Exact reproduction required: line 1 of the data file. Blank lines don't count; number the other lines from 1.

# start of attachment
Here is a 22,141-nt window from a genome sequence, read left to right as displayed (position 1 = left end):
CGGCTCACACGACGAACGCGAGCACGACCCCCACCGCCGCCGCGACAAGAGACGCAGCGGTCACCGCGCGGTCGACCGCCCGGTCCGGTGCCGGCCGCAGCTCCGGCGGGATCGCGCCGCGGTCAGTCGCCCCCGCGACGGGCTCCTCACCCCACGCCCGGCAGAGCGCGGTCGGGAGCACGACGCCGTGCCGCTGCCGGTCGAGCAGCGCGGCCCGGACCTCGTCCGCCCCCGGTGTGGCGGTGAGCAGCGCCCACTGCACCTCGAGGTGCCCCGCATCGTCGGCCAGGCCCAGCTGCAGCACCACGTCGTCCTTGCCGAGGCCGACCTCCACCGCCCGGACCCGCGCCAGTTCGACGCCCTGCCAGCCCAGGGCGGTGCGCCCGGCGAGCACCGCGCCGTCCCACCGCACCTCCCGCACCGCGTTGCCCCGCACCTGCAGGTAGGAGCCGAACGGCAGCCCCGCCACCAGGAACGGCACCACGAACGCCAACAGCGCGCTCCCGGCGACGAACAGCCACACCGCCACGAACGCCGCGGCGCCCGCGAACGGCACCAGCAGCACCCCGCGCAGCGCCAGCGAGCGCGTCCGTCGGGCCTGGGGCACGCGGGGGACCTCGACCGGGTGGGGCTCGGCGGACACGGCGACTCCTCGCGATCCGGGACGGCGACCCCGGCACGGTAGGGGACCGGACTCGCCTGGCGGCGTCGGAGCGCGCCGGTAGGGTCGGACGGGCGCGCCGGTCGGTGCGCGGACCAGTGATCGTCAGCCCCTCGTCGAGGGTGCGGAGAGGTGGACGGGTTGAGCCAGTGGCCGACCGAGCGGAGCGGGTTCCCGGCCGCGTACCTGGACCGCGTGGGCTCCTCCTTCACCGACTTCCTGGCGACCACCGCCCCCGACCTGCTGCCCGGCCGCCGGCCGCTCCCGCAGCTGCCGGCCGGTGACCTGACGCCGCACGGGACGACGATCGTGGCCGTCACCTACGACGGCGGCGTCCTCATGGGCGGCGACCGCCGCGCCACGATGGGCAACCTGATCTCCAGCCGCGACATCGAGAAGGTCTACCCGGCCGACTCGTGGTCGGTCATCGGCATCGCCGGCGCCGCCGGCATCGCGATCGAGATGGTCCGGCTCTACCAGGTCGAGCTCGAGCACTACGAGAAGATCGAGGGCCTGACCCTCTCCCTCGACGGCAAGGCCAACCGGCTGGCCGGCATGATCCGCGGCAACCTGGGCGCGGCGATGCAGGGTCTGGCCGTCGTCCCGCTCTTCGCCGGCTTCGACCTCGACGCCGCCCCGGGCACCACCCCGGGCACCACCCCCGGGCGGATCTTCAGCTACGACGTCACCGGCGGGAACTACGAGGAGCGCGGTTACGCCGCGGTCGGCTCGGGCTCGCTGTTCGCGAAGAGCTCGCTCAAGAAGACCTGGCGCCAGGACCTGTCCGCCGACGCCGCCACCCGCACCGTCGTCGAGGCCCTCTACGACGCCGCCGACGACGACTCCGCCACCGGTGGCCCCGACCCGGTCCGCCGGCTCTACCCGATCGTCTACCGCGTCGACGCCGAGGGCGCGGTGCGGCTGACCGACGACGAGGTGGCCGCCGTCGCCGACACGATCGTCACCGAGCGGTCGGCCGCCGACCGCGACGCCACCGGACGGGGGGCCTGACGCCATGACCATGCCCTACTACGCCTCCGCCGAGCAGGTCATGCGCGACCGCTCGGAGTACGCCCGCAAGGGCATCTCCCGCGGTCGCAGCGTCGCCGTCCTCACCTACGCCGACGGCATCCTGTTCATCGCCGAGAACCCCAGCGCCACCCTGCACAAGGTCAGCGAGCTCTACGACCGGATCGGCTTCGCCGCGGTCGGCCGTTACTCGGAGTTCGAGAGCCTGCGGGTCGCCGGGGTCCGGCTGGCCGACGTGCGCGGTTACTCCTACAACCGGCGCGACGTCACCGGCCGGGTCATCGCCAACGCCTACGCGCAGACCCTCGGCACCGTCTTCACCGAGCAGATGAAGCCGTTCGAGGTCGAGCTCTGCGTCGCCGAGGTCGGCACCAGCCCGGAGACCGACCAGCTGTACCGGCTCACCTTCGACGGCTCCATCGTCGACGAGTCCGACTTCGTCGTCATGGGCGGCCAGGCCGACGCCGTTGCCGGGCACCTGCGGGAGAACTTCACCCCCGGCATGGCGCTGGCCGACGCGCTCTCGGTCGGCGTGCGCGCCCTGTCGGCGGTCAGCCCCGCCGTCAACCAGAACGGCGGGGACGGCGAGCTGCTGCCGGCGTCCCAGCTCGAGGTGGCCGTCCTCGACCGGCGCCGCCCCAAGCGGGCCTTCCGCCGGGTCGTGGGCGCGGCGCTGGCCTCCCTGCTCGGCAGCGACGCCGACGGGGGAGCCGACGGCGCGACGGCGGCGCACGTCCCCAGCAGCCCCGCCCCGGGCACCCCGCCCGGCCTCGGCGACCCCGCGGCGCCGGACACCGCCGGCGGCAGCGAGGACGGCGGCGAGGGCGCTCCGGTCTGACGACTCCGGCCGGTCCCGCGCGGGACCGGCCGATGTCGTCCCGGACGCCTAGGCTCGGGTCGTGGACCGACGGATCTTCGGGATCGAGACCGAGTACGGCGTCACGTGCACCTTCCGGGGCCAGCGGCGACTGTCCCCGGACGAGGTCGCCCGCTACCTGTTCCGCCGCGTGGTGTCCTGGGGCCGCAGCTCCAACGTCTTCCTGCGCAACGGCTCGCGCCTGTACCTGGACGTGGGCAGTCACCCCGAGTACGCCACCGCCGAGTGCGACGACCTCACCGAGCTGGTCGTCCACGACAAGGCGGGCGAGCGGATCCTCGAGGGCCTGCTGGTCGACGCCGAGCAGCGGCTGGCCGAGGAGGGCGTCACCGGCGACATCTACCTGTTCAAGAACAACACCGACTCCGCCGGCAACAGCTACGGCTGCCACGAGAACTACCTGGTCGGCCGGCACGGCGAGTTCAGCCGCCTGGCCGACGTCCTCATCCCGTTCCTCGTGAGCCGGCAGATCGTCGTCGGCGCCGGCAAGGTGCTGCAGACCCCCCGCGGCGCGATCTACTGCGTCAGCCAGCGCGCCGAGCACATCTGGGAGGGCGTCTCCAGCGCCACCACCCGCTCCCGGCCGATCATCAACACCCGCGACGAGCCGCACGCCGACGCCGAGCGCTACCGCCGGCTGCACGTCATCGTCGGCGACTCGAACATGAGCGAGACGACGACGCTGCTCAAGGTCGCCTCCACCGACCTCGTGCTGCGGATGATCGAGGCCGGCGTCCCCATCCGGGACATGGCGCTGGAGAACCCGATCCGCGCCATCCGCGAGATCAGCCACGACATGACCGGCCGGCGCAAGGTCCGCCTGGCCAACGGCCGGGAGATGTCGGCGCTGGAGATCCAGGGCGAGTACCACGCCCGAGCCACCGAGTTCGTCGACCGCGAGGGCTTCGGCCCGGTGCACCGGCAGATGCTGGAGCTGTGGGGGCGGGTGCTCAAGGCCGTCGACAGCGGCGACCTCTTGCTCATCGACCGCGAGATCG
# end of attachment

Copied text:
Here is a 22,141-nt window from a genome sequence, read left to right as displayed (position 1 = left end):